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The General Permitted Development Order 2015 (“GPDO”) requires that developers must apply to LPAs for determination as to whether prior approval is required for certain aspects of development, before development can begin. In such cases, LPAs must determine applications according to statutory deadlines. The application of these time limits has however been a point of debate in recent case law.
In the recent case of Gluck v Secretary of State for Housing, Communities and Local Government and another Mr Justice Holgate decided against the courts’ previous decision on the time limits, which was decided only last year (see R on the Application of Warren Farm (Wokingham) Limited v Wokingham Borough Council). In this recent case Holgate J concluded that any of the prior approval time periods specified either in Schedule 2 or in Article 7 of the GDPO are capable of being extended by agreement between the applicant and the LPA in writing. The case is a welcome ruling for LPAs and developers seeking flexibility on the time limits within which an LPA must determine applications for prior approval.
The legal background
Article 3(1) and Schedule 2 GPDO grant permitted development rights for the classes of development listed in the Schedule. Article 3(2) then caveats this by subjecting the permission to any of the relevant exceptions, limitations or conditions in Schedule 2, including applying for prior approval for specific permitted rights before development can begin. Article 7 requires LPAs to respond to applications within the following time frames:
- the period specified in the relevant provision of Schedule 2 (which are particular to each permitted development right);
- 8 weeks beginning with the day immediately following that on which the application is received by the authority; or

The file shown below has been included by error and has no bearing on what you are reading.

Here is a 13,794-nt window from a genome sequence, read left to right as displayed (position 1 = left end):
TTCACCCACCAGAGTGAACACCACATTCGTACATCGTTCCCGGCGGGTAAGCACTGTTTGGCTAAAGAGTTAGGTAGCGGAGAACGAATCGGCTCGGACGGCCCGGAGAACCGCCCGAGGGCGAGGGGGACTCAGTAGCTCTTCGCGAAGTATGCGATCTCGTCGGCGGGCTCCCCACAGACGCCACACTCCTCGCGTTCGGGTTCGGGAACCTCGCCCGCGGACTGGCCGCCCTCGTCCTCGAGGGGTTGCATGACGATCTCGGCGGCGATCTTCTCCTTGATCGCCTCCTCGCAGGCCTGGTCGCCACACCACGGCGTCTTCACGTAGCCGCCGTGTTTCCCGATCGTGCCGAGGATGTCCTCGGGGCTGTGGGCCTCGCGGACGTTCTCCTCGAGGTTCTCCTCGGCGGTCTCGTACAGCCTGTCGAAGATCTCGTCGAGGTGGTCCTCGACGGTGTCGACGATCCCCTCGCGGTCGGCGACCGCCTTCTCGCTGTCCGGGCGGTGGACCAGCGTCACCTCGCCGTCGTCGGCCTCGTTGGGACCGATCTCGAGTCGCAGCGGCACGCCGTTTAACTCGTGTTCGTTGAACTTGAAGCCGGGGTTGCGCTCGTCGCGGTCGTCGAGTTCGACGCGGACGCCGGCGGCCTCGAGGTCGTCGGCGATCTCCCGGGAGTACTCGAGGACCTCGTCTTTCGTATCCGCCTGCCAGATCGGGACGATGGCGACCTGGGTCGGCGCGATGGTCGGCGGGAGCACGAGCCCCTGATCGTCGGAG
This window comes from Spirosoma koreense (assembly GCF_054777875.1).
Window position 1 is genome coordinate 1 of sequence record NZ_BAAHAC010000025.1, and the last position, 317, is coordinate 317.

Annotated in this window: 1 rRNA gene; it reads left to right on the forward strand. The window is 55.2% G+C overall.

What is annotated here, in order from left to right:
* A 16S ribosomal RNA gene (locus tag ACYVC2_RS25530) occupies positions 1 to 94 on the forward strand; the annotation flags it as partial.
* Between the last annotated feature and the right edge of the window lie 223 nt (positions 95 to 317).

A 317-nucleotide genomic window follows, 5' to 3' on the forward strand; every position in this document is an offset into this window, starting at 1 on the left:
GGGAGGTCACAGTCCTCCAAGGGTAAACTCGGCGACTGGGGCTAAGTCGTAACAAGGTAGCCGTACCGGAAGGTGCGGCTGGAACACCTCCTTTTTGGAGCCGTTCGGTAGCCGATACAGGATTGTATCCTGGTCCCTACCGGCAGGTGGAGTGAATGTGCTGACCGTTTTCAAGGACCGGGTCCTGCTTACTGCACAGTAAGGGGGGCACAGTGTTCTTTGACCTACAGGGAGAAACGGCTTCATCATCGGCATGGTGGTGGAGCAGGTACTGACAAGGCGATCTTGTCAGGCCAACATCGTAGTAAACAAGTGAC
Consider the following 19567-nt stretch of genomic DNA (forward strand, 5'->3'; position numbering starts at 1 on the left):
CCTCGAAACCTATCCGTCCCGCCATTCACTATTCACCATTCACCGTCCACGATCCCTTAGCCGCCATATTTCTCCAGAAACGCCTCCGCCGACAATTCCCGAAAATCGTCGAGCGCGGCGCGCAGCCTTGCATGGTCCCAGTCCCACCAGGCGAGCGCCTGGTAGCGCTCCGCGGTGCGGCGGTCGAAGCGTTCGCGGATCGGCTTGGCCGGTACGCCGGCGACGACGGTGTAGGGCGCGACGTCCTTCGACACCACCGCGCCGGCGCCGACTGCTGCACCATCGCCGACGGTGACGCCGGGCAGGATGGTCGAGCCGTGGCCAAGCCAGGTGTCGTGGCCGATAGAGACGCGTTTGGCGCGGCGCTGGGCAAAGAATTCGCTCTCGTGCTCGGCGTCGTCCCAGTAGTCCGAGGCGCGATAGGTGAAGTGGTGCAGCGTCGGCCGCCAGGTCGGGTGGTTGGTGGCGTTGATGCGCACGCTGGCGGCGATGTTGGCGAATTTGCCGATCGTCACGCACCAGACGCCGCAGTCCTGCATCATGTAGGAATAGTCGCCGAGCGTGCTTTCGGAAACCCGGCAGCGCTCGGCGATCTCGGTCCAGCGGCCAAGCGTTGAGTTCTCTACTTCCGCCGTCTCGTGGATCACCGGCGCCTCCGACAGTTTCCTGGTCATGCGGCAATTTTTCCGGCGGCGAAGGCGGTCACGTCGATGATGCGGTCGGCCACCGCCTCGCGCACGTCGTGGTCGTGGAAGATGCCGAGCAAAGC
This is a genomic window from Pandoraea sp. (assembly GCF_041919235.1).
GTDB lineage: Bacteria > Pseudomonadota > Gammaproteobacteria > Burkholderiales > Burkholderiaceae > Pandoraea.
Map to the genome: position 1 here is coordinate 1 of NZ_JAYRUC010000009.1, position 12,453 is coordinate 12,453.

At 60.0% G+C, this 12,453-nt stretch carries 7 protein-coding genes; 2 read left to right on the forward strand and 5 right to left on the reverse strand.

- a longer period agreed between the parties.
The factual background
The case involved the claimant developers’ two applications to Crawley Borough Council to determine whether its’ prior approval was required for a proposed change of use from office to residential. Under Schedule 2, Part 3, Class O of the GDPO, such approval is required. The plan was to convert the offices into 75 flats. The application was made on 5 March 2018 and the expiry for determining it fell on 1 May 2018, which the council missed (issuing decisions on 8th and 11th May) on the basis that they believed that an extension had been formally agreed by the parties. The applicant appealed this decision, on the basis that an email exchange with the Council did not constitute an agreement.
The claimants relied on the Warren Farm case in which the court decided that the third limb under Article 7, detailed above, only applies to circumstances where the parties are expecting an 8 week turnaround for determination. As the parties were working to a different deadline prescribed by Schedule 2, applying Warren Farm meant that an extension was not permitted. Further, if the relevant period had expired without a decision being made, the development could commence as described in its application insofar as it complied with the GDPO.
In Gluck Holgate J quashed this precedent and dismissed the claimants’ appeal. In his view, an extension could be made to both Article 7 and Schedule 2 deadlines, and limiting this option to the latter could lead to rushed decisions and the potential for subsequent appeals. He also confirmed that whilst time extension agreements need to be in writing, an email (rather than say, a formal written contract) would suffice.
This decision will be important for both local authorities and applicants. It confirms that where both parties wish to agree an extension, for example to enable the production of further evidence or to facilitate consideration of technical issues, the statute permits them to do so.